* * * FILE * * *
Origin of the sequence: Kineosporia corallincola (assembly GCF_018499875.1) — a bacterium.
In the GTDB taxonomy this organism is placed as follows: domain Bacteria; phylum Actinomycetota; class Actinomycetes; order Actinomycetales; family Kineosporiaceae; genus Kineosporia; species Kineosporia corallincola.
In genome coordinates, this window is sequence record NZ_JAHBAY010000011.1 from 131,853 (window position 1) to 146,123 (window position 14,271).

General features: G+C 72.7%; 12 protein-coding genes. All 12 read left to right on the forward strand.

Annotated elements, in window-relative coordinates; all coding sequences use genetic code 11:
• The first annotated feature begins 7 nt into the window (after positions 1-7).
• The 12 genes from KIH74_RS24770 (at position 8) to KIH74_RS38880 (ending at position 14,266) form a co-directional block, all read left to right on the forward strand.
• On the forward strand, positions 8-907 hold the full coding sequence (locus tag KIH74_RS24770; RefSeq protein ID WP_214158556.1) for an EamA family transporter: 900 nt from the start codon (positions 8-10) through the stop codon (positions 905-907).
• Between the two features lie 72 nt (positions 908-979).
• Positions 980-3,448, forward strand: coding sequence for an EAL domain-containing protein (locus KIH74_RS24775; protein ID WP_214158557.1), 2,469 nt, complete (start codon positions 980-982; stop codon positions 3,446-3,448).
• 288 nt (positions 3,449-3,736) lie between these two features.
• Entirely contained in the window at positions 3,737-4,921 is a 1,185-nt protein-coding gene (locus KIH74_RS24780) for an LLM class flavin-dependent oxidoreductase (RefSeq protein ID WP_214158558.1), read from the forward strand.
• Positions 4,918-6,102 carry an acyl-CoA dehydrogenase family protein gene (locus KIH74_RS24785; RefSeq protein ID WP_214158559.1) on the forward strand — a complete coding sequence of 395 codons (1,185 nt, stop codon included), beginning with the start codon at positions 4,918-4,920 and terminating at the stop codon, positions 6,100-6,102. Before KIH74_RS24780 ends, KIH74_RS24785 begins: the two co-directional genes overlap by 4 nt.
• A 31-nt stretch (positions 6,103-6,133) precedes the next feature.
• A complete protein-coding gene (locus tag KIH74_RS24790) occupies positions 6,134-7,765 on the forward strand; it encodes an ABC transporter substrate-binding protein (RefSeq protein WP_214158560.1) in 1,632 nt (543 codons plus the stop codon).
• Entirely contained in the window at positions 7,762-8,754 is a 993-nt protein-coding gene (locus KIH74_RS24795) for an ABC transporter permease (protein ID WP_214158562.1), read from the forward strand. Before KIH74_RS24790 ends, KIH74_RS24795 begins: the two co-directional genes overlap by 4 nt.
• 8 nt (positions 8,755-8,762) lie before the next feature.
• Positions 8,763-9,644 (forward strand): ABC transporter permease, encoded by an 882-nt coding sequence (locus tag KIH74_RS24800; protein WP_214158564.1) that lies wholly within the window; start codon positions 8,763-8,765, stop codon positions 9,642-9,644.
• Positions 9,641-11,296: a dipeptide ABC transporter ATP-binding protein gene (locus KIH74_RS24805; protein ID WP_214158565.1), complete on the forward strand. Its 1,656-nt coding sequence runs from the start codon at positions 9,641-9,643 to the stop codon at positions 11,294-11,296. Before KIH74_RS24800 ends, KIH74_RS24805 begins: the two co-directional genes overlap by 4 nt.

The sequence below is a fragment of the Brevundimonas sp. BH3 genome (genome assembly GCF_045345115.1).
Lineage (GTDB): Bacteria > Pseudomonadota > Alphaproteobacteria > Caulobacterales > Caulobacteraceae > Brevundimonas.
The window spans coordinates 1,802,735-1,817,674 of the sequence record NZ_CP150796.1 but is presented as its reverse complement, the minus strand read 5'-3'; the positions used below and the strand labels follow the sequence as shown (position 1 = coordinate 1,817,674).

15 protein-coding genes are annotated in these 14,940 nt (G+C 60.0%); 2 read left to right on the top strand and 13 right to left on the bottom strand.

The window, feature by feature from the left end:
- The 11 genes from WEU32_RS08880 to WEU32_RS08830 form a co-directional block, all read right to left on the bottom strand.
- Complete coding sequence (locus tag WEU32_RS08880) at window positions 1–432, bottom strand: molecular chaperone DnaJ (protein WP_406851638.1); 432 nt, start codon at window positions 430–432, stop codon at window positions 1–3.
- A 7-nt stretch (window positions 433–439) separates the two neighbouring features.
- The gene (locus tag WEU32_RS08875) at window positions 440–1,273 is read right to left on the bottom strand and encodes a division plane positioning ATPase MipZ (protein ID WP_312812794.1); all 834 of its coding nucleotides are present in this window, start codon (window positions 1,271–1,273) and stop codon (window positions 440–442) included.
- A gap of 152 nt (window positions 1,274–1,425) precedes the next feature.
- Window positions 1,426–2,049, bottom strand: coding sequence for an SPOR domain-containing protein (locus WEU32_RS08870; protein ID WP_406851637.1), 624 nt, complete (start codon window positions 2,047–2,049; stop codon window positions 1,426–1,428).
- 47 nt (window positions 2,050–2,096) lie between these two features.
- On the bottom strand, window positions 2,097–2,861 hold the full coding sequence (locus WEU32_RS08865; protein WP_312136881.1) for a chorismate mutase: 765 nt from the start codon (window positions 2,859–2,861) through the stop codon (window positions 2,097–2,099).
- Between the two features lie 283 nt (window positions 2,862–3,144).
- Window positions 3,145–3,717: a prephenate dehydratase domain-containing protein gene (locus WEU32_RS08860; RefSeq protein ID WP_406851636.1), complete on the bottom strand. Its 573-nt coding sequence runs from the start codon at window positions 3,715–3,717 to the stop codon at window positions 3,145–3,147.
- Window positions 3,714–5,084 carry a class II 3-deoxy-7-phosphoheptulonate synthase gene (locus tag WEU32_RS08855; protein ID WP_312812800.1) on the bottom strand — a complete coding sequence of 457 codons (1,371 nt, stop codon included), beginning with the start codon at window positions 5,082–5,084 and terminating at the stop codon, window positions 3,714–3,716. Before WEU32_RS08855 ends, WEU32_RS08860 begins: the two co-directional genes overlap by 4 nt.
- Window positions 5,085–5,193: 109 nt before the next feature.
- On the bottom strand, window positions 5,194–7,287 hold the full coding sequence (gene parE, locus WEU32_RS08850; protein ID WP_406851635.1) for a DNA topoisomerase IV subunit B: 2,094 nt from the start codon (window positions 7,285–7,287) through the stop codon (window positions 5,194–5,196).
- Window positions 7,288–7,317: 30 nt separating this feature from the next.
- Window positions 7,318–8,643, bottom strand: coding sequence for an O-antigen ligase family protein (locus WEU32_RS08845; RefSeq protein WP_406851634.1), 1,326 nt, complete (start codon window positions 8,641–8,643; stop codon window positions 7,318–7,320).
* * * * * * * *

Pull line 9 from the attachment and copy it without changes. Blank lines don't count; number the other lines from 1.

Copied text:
• Between the two features lie 72 nt (positions 908-979).